Time for School, Daddy  is a funny take on the morning rush of school days, with the role reversal showing the child in control and  determined to keep things on track.  This use of humour helps to normalise the multiple worries and dramas which can be part of the routine, and will allow children and parents to see their own routines from a different angle.  Colourful, child-like,  cartoon-style illustration on white backgrounds also offer a lovleyw at for young readers to connect.

Time for School, Daddy, by Dave Hackett
UQP, 2018
ISBN 9780702260049

Turtle Trackers by Samantha Wheeler

Three spine-tingling wails pierced the night air. ‘Beach stone-curlew,’ I murmured, huddling closer to Mum.
A warm, salty gust blasted my face and waves crashed on the shore ahead. The people in front of us whispered, their voices ghostlike in the dark.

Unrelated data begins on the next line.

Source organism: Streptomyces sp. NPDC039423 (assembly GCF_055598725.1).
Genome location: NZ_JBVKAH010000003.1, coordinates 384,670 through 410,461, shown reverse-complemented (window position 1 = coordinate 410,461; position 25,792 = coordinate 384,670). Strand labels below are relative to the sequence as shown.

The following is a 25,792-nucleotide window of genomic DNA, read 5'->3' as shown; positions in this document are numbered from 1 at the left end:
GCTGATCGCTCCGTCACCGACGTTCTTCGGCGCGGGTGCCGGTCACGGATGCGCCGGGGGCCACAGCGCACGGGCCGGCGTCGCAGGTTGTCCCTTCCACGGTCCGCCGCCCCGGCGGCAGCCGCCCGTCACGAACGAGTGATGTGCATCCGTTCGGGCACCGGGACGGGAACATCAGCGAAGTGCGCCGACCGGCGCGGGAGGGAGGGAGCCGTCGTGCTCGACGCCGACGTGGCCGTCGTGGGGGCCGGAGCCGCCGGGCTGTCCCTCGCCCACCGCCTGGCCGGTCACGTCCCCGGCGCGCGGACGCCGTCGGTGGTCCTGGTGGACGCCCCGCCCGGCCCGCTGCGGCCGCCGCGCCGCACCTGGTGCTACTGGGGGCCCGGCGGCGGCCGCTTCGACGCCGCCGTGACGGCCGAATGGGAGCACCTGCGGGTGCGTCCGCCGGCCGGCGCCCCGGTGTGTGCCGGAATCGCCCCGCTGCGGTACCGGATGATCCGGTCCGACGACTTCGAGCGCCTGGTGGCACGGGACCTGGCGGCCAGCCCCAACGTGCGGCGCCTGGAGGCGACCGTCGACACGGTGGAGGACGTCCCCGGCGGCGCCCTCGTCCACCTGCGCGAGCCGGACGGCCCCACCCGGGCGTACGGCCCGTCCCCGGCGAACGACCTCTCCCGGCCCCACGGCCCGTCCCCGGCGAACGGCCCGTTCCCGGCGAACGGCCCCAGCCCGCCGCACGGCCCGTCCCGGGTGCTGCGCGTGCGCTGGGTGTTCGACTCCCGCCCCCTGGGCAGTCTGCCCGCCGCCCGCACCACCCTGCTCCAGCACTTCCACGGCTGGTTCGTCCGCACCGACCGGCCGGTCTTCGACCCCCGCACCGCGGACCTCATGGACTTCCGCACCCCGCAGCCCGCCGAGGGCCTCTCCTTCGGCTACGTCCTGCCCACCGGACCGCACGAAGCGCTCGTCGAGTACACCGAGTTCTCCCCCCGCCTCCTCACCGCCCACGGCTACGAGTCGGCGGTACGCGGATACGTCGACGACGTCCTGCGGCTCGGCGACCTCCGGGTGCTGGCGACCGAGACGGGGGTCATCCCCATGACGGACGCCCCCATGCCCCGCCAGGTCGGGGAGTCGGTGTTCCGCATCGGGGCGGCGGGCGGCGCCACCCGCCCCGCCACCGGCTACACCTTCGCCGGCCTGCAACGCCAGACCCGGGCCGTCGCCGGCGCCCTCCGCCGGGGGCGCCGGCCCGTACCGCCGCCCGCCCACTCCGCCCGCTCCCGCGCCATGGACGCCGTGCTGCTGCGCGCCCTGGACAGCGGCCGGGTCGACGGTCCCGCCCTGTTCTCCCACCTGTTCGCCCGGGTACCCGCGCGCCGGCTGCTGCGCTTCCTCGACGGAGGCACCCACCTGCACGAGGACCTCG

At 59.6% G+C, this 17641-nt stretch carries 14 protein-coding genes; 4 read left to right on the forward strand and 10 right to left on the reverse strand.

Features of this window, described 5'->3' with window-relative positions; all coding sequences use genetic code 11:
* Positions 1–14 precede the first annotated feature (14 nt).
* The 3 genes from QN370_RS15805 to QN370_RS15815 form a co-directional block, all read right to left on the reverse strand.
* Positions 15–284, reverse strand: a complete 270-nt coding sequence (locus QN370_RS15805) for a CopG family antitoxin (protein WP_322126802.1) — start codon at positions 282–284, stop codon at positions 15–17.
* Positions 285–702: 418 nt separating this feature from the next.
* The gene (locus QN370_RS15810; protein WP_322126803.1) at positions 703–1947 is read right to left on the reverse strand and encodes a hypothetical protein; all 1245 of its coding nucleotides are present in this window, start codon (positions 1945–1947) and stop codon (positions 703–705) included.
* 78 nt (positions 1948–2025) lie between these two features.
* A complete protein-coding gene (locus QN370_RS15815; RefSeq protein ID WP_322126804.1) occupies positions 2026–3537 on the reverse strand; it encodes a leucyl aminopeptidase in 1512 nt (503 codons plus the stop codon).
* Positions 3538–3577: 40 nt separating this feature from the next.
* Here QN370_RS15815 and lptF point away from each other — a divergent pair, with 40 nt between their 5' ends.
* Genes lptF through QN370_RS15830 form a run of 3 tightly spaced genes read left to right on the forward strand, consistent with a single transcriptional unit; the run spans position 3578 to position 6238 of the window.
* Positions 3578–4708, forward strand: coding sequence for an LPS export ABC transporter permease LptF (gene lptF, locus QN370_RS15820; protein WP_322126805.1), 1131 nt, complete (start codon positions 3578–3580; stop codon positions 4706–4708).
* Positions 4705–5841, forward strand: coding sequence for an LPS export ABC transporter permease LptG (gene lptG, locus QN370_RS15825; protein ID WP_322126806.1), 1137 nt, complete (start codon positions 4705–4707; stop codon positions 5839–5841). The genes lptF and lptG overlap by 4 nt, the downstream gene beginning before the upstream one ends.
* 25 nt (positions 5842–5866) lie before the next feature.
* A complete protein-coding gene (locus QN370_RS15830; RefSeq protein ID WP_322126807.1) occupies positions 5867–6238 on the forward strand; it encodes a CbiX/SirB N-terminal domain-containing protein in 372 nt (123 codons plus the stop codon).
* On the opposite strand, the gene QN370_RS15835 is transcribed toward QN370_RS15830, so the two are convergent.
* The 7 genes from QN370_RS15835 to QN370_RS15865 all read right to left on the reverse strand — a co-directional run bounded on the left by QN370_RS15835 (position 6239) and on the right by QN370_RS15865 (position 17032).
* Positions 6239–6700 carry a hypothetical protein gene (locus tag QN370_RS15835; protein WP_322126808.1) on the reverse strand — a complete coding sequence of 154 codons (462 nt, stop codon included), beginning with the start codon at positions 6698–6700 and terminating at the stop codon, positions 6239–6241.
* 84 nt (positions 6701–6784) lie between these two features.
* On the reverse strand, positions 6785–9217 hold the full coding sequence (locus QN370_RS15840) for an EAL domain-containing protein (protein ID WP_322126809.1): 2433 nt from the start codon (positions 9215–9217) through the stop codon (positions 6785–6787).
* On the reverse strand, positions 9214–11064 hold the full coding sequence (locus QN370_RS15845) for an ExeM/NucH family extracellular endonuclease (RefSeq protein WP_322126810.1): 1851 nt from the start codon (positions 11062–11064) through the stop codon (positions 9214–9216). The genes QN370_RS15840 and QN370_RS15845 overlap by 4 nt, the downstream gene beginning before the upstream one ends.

‘Everyone ready?’ asked the ranger, Shane, as our group of twenty hurried after him along the track. Shoes shuffled across the coarse sand.

Ten-year-old Isaac and his mother live south of Bundaberg in Queensland, where his mum manages The Pines Holiday Village, a council-owned caravan park. Since Dad is no longer around, Isaac helps his mum as much as he can. In between, he’s a huge fan of the local wildlife, particularly the turtles. Now there’s a full moon and turtles are coming ashore to lay eggs on the beach where they were born. But as well as too much work and not enough time to spend with his friends or the turtles, there are grumpy bloggers, dogs and cats to contend with. Isaac has his work cut out to keep the turtle nests safe until the eggs hatch and a new generation of turtles can make their first journey safely to the sea.